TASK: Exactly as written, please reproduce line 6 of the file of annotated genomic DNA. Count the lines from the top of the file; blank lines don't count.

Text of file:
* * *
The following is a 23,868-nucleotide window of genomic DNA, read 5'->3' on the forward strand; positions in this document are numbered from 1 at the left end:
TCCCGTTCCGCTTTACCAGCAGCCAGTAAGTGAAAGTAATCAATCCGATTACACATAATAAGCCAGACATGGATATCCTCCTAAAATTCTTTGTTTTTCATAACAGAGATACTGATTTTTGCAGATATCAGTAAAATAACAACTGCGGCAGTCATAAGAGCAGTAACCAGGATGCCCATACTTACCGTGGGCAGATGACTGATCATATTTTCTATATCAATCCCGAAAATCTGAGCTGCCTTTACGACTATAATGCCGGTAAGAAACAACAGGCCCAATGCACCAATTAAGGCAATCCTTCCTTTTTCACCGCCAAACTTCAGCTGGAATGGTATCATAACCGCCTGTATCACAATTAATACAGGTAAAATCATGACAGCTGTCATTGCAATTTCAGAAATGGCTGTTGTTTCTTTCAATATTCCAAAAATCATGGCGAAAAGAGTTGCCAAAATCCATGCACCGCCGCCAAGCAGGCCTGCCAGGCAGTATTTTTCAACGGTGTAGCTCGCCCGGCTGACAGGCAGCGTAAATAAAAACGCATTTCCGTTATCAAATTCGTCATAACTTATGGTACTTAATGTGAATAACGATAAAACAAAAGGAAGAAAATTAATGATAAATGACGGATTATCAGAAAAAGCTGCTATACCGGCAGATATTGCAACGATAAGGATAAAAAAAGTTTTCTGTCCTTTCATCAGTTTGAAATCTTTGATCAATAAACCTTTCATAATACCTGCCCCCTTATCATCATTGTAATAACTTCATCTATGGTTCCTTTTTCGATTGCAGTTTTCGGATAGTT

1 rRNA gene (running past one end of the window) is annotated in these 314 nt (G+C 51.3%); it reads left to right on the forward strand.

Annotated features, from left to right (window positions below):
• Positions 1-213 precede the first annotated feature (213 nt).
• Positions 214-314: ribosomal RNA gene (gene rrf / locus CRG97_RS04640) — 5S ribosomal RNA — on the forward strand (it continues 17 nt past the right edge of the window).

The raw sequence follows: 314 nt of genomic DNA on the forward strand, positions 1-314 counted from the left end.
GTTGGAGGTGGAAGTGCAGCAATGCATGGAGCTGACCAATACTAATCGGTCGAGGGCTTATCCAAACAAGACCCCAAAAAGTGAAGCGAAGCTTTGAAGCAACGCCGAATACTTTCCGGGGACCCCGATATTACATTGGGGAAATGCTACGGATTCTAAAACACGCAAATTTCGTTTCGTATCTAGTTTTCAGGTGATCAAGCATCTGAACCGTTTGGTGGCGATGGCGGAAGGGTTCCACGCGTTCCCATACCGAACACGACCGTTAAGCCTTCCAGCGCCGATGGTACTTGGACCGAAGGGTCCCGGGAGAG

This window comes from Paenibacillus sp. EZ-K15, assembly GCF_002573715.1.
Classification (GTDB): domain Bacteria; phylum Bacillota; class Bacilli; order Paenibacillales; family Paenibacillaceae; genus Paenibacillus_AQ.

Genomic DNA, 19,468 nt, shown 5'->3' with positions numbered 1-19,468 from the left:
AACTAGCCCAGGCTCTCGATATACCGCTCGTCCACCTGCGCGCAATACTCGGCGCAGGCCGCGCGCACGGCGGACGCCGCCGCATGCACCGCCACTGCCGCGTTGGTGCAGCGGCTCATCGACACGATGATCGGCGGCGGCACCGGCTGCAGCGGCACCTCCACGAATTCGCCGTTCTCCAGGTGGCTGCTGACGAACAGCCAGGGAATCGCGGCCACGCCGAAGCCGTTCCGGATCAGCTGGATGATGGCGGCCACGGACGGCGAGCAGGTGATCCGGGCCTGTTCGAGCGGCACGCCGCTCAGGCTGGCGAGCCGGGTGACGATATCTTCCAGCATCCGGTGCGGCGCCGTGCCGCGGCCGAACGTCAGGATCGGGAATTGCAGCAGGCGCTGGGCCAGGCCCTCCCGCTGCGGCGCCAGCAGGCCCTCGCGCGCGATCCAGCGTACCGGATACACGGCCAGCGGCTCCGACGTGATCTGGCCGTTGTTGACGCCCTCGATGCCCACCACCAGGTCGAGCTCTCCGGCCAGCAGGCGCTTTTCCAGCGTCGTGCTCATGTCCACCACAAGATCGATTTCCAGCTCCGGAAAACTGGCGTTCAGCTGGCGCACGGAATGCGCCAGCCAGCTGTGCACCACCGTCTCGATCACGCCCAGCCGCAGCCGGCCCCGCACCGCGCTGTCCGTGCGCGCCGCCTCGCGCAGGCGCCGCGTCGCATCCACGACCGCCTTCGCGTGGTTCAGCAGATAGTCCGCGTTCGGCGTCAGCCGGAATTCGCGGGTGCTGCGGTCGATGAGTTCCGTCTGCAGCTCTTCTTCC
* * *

• Positions 214-314: ribosomal RNA gene (gene rrf / locus CRG97_RS04640) — 5S ribosomal RNA — on the forward strand (it continues 17 nt past the right edge of the window).